At CPAC, Rallying Against ModeratesBy KATE ZERNIKE
For all the bold talk at the conservative confab here about taking back Congress in November, one Republican who lost when the majority shifted last time worried that his party might not deserve it.
“All Americans need to ask, can Republicans really be trusted with a new majority?” asked Chris Chocola, a two-term former congressman from Indiana who lost in the Democratic tide of 2006.
History, Mr. Chocola said, shows that “the more time conservatives spend in Washington the less they act like conservatives.” He wondered whether a Republican majority could be trusted to push for conservative goals like repealing a health care bill and tackling “responsible entitlement reforms.”
“I hate to admit it, but standing here today, I have to say, I simply don’t know,” Mr. Chocola told the Conservative Political Action Conference, which has gathered here through Saturday. “I’m not convinced that they have learned the lessons of the 2006 and the 2008 elections.”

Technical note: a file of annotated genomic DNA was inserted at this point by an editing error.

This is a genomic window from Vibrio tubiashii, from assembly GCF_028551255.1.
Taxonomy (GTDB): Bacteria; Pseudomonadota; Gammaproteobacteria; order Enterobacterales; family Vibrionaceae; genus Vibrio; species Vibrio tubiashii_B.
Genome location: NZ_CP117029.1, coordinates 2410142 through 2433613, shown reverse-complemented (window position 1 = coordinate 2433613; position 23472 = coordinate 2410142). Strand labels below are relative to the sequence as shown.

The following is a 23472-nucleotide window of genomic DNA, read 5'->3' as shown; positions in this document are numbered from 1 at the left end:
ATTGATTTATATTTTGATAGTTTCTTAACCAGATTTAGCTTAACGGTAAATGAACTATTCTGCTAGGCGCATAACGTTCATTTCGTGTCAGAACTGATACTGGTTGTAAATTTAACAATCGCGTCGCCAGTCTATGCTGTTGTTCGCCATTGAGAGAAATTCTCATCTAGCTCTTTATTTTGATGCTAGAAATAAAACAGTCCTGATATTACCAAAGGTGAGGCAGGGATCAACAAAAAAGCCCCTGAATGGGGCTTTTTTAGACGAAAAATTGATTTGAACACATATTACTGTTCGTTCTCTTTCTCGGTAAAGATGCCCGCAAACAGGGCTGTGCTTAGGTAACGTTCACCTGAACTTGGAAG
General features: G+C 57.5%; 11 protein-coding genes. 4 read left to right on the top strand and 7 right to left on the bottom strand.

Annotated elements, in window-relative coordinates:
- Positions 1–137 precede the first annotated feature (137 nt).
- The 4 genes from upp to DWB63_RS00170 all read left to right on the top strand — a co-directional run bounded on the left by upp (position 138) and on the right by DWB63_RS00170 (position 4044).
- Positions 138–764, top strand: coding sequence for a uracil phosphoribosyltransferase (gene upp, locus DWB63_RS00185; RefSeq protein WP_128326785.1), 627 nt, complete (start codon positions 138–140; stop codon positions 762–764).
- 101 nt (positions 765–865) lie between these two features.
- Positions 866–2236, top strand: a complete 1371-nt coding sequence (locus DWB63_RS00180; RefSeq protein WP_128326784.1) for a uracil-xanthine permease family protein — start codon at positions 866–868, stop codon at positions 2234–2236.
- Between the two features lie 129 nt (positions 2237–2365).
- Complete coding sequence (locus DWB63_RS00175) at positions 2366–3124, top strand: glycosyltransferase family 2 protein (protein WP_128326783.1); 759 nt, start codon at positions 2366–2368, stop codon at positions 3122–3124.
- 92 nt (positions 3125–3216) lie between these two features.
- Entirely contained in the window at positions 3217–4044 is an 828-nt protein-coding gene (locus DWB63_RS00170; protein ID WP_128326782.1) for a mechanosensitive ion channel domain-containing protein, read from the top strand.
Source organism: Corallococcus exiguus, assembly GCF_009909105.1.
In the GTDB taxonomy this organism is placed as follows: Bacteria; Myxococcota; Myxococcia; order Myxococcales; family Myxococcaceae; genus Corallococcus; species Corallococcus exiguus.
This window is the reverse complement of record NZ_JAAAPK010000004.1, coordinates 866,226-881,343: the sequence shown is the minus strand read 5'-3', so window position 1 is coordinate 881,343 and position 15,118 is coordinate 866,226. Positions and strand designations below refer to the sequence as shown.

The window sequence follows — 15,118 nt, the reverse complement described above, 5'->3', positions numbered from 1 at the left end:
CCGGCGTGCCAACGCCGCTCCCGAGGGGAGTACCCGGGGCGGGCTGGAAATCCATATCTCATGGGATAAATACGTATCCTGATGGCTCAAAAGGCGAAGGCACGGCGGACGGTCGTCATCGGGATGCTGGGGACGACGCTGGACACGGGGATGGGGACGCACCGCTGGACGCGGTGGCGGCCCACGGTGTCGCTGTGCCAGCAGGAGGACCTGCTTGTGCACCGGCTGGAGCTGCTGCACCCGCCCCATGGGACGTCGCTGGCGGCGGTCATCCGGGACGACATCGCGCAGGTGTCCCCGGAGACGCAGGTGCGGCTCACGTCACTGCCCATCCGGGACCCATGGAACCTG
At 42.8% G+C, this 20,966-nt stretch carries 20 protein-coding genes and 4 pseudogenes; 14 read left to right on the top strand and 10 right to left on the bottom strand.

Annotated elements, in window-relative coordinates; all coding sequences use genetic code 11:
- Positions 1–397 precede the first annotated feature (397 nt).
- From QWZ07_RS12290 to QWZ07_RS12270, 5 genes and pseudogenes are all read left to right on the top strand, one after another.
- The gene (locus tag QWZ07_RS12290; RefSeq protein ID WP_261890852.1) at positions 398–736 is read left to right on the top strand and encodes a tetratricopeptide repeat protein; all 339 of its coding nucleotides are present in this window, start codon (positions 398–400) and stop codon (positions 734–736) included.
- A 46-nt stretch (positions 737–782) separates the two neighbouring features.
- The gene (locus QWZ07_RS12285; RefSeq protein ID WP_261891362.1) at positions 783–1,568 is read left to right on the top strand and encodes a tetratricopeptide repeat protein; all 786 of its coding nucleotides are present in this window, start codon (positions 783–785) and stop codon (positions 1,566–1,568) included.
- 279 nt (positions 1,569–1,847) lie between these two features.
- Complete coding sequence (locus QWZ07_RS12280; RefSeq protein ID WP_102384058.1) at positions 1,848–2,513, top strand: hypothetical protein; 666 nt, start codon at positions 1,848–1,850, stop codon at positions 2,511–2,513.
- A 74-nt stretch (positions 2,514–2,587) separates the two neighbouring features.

Mr. Chocola is now the president of the Club for Growth, the antitax, small-government group that is working for conservative candidates – and against moderate ones – in several Republican primaries. He scorned Republican campaign committees for endorsing Republicans he deemed not sufficiently conservative: Dede Scozzafava in New York, Arlen Specter in Pennsylvania and Charlie Crist in Florida.
As he named each, the audience in the giant ballroom at the Marriott Wardman Park Hotel booed loudly.
“The question remains, how do the Republicans regain our trust?” he said. “What the Republicans need to do, simply, is return to their conservative roots and fill that void with their best ideas.”